Even though most construction firms are aware of their  responsibility for carrying out manual handling assessments, what those assessments need to include is not always as well understood. David Cant from Veritas Consulting provides some concise information and useful tips on what to include in your manual handling risk assessments.

Handling building materials

Every employee on a construction site will need to handle building materials at some point; the key is to do so safely. One of the fundamental principles of any handling assessment is to  decide how to reduce manual handling as much as possible.

Your assessment should:

  • Consider where mechanical lifting can be employed to reduce manual handling.
  • Ensure that mechanical lifting equipment is fit-for-purpose and can be operated safely on-site.
  • Identify the employee training required for both lifting machinery operations and manual handling.

Bonus tip: Ensure the risk assessment also covers a safety inspection of the lifting and handling equipment.

Working with plasterboard

Plasterboard is heavy and unwieldy and presents a risk to employee health and safety when  handled incorrectly. Your initial workplace  assessment should cover factors including:

  • Safe handling of plasterboard to avoid injury should it be dropped on-site.
  • Ensuring that the correct fastenings are used to hold plasterboard in place to avoid accidents in future.
  • Providing suitable masks or dust-extraction facilities to prevent workers inhaling plaster dust that can cause serious lung damage.

Bonus tip: Think long term with securing your plasterboard – panels could still pose a  health and safety risk long into the future if fitted incorrectly.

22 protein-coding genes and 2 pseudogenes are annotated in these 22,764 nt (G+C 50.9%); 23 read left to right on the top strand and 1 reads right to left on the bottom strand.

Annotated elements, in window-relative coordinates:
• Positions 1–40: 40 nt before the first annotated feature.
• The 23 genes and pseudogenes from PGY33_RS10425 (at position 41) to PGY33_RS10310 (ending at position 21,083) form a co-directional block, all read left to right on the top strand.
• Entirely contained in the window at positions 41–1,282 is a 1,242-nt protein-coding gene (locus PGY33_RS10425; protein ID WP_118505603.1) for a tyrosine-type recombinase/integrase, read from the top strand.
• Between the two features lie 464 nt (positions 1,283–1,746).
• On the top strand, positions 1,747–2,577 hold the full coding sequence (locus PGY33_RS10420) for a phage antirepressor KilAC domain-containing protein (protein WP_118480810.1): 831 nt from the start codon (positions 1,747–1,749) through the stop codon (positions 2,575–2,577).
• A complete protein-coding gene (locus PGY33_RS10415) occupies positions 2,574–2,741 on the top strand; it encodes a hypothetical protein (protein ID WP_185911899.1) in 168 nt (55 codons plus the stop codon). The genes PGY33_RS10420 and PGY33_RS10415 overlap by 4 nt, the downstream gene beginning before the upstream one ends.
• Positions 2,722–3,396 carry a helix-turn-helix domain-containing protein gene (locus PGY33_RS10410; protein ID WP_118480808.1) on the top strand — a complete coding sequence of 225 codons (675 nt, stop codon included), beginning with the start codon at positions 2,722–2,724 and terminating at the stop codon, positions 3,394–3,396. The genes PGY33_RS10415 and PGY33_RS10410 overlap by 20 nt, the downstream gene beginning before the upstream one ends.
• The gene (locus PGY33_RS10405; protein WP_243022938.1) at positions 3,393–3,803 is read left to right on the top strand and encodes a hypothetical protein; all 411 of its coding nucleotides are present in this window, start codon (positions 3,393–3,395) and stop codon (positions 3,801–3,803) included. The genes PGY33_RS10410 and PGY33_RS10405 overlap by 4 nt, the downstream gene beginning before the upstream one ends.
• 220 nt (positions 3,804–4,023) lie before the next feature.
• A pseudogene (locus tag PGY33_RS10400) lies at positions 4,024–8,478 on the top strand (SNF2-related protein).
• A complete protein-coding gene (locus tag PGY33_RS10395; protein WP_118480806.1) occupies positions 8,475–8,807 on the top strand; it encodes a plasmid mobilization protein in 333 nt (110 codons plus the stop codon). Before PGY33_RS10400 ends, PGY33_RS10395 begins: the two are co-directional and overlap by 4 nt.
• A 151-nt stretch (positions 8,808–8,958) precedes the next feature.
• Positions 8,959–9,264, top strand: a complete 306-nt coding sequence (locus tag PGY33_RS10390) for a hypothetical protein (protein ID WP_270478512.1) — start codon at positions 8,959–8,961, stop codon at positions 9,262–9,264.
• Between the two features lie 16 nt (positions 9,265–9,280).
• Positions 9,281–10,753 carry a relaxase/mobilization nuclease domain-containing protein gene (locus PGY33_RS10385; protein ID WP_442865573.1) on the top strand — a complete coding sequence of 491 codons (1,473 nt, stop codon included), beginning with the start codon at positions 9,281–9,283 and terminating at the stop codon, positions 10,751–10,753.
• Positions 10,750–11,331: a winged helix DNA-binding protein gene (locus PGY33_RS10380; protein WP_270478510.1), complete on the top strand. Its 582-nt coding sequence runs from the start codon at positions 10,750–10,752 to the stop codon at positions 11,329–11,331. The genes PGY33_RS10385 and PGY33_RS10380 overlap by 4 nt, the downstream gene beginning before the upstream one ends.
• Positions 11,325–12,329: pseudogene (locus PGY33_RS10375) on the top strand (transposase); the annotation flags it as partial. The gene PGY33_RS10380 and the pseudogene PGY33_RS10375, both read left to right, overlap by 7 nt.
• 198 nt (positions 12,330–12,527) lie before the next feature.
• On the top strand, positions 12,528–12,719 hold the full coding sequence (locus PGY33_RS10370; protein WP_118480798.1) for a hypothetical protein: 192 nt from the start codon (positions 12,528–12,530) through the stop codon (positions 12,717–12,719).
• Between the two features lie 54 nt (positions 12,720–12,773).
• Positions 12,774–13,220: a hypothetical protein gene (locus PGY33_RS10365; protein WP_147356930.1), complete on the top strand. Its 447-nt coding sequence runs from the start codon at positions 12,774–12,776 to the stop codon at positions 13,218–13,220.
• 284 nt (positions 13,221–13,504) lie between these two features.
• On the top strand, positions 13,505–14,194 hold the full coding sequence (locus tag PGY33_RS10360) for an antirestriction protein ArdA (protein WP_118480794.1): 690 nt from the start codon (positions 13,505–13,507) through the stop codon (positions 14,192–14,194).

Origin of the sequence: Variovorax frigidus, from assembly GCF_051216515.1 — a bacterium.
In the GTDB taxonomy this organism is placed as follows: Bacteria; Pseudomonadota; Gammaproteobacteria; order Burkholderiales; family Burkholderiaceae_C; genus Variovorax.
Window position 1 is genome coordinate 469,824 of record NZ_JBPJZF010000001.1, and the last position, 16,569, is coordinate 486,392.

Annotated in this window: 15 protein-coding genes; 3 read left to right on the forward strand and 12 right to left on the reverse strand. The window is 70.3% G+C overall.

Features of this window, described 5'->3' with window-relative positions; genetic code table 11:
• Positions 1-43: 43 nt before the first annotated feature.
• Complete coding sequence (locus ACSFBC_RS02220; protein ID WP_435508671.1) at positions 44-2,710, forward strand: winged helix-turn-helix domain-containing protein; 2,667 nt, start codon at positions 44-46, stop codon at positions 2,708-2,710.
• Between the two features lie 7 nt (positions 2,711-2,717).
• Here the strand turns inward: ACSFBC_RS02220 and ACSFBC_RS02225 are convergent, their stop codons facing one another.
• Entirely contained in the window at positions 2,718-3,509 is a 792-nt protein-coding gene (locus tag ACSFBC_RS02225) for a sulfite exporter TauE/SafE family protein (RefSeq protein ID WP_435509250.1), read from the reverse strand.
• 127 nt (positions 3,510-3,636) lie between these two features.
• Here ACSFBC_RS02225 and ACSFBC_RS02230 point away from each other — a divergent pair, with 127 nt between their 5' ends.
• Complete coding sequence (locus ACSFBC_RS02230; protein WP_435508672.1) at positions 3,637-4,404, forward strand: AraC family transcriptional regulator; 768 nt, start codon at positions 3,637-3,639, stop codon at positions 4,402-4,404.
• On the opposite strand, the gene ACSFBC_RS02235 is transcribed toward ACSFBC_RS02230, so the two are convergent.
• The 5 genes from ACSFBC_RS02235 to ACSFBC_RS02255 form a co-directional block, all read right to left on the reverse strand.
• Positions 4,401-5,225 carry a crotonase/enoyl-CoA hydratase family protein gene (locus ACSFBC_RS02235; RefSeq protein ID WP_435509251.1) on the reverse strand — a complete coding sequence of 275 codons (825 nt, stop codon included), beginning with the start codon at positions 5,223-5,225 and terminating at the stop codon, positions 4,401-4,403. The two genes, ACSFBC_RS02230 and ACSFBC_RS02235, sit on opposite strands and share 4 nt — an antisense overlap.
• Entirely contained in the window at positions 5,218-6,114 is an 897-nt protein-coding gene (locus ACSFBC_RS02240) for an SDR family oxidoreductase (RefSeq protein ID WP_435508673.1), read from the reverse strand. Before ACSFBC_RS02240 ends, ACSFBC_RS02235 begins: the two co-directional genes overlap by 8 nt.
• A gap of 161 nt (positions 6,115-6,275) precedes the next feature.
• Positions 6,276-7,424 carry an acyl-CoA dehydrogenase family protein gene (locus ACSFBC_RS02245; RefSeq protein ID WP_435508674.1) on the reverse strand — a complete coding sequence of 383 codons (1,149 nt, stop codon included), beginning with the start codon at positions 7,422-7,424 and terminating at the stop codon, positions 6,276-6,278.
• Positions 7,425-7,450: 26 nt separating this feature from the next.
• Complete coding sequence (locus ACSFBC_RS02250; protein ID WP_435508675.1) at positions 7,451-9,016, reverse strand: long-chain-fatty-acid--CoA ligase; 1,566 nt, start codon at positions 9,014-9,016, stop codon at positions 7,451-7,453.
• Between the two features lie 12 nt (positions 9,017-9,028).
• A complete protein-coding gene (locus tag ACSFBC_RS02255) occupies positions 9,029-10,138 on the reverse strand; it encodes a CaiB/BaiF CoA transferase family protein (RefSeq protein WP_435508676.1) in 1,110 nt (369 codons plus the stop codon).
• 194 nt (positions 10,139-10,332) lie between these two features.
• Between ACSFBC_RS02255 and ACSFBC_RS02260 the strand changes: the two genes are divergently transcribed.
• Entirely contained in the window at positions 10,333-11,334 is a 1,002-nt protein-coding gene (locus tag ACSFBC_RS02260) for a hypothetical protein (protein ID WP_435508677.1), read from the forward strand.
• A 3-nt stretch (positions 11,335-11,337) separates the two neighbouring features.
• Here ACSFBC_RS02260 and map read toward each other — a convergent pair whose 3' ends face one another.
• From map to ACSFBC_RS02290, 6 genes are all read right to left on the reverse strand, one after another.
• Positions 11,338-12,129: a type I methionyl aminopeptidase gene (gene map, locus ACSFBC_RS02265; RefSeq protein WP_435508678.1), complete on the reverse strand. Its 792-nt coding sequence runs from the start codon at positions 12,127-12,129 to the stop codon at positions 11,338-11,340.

Framing stud safety

Metal studding is an essential part of every  modern building project and can be found on almost every site across the country. But this  familiarity may also lead to important safety issues being overlooked. Always remember that your assessment should include:

  • Safe handling of the tools and fixings required to work with studding, including saws, drills and hammers.
  • Awareness of any electrical cabling, water and gas pipes that could be damaged in the process of fitting studding.
  • Considerations for any personal protective equipment (PPE) that would better safeguard your workers.

Bonus tip: Don’t forget that transporting metal studding around the site is potentially  dangerous. Make sure that your assessment makes provisions for this too.

The dangers of fitting doors

It almost seems stupid to say, but even hanging doors on-site needs at least a cursory assessment to mitigate potential risks to workers. Probably best performed as part of a wider risk  assessment, you need to consider:

  • Will the process of fitting doors obstruct any fire escapes? What is the contingency plan?
  • Do you have measures in place to stop people passing through halls and doorways as the doors are being hung?
  • Is there any PPE or other specialist equipment required to fit doors safely?

Bonus tip: Are the doors being fitted compliant with building regulations? This should have been sorted as part of the planning stage, but it’s always worth a double check.

Checking suspended ceilings

Suspended ceilings are incredibly common  in buildings new and old, and are another easily overlooked aspect of a construction project.  Before beginning work, make sure that you assess:

  • Whether employees are properly trained for working at heights.
  • That your team has adequate ladders and lifting gear for fitting the ceiling.
  • Whether there are electrical cables, pipes or other hazards that need to be managed as your employees work in the ceiling space.

Bonus tip: When replacing or renewing a suspended ceiling, make sure your  assessment also considers the presence of asbestos dust in the crawlspace.

As you can see, even the most  mundane objects present a potential hazard on construction sites and need to be considered as part of your general risk assessments. That’s not to say that these assessments need to be hugely detailed, though, merely that each sector of the site, and each task workers undertake, needs to be checked.

You also need to act on every identified risk to raise the general standards of safety across the site. Still got a few questions? Give the  Veritas Consulting team a call and we’ll help you nail down the details of effective manual handling risk assessments.

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David Cant, Veritas Consulting